People and Places

5 things I learned about Barbados during Hockey Week

Ottawa Magazine’s Kimberley Johnson is in Barbados for Hockey Week, courtesy of Barbados Tourism Marketing, Inc. Follow her dispatches from the Caribbean every day this week, as she explores sun, sand, and the Senators. She’ll also be tweeting (@ottawamag) and posting photos via Instagram (ottawa_magazine). And read an exclusive excerpt from Bruce Firestone’s new book about the Senators, Don’t Back Down: The Real Story of the Founding of the NHL’s Ottawa Senators, on our website.


Hockey Weekers are relaxing on the beach during the day. But, since I’m not one to sit still, I took an island tour.

Here are the surprising things I learned about Barbados while driving through the country:

1. ALL the beaches are open — and free!
Barbados isn’t the kind of place where the resort has control of a beach. Local residents fought hard to protect their beaches from private ownership — which means all the beaches are free and open for anyone to use. Instead it’s easy to stay in hotels, which will give you relaxation and the comfort of the beach but are in the city, allowing you to roam the streets and immerse yourself in the culture after a day in the sun (and eat the delicious Caribbean fare).

Photo by Kimberley Johnson, Ottawa Magazine.
Photo by Kimberley Johnson, Ottawa Magazine.

2. Rum is everywhere and is deeply embedded in island culture
There are more than 1,500 rum shops — places where you can buy rum, if you haven’t guessed — but this isn’t like The Beer Store where people simply grab and go. These open places are the heart of communities and deeply embedded in Bajan culture. People meet and hang out in the sun — play games, sit and chat with neighbours, drink rum and cokes, or grab a mini (a small bottle of rum) for the road.

One of the many rum shops you'll find in Barbados. Photo by Kimberley Johnson, Ottawa Magazine.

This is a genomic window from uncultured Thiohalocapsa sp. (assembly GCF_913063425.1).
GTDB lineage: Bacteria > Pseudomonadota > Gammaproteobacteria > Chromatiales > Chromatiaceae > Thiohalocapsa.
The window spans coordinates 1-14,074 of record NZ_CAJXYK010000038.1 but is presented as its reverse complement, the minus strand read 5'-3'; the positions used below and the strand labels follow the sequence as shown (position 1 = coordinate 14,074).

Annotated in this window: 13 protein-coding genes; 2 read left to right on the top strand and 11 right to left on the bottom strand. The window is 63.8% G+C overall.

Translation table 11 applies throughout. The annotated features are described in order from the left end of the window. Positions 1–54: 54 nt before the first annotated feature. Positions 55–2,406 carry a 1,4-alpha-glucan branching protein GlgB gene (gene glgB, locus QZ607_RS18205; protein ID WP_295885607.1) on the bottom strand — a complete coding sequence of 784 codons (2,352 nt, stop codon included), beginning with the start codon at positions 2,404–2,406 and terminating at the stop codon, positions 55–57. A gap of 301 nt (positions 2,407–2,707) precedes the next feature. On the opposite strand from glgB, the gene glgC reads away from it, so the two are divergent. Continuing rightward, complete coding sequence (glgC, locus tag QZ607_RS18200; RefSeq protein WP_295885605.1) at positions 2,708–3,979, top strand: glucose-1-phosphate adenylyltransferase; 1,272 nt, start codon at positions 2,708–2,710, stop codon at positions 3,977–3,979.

One of the many rum shops you’ll find in Barbados. Photo by Kimberley Johnson, Ottawa Magazine.

3. Canadian banks were key to building the island’s banking industry
Canada and Barbados go way back and their banking laws are even based on ours. Because of that you can find CIBC, RBC, and Scotiabank — which have roots in the country dating back half a century and are a major institution in the Caribbean.

A bird's eye view of Barbados. Photo by Kimberley Johnson, Ottawa Magazine.
A bird’s eye view of Barbados. Photo by Kimberley Johnson, Ottawa Magazine.

4. It takes two hours to drive the entire coast of Barbados (without stopping)
And about one hour to drive through it. The terrain can be a little steep as my tour guide and driver laughed and said “depending on how fast you drive.” Also, they drive on the other side of the road, so if you ever drive it, give yourself a little more time to adjust.

Photo by Kimberley Johnson, Ottawa Magazine.
Waves along the Atlantic coast are a favourite of surfers. Photo by Kimberley Johnson, Ottawa Magazine.

5.  Despite this distance the coastal waters are extremely different
The Atlantic waters (East side) versus the Southern beaches are wildly different from one another, and because of this the country gets all different kinds of tourists. Southern and western beaches, like the famous Carlisle Bay or Crane Beach, are calmer, while the Atlantic’s large crashing waves draw surfers.